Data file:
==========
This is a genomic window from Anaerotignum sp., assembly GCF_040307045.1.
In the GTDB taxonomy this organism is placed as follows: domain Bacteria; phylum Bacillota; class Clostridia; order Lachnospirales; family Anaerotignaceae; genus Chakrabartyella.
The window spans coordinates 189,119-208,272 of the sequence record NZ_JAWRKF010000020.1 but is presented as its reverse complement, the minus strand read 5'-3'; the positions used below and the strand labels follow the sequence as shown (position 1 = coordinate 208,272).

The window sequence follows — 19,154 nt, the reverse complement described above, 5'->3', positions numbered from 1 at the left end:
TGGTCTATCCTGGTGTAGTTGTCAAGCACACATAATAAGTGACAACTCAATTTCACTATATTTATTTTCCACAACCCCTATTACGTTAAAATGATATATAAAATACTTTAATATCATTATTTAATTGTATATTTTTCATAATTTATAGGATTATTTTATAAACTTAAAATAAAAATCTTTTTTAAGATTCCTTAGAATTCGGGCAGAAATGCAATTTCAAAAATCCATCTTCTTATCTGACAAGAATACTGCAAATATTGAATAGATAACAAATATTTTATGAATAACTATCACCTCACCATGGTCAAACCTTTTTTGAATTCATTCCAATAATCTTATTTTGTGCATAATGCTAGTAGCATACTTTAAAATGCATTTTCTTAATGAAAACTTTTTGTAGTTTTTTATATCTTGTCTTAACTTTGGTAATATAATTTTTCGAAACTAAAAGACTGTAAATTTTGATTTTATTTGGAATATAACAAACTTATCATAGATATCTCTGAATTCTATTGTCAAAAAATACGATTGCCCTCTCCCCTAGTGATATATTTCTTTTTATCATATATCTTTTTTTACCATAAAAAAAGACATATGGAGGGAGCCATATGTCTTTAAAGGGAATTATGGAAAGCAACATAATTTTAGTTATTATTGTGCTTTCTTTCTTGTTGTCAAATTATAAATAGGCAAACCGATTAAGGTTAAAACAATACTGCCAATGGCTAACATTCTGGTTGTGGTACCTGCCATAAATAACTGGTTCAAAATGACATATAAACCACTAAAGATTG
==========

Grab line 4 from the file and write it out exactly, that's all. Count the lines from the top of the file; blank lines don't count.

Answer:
The window sequence follows — 19,154 nt, the reverse complement described above, 5'->3', positions numbered from 1 at the left end: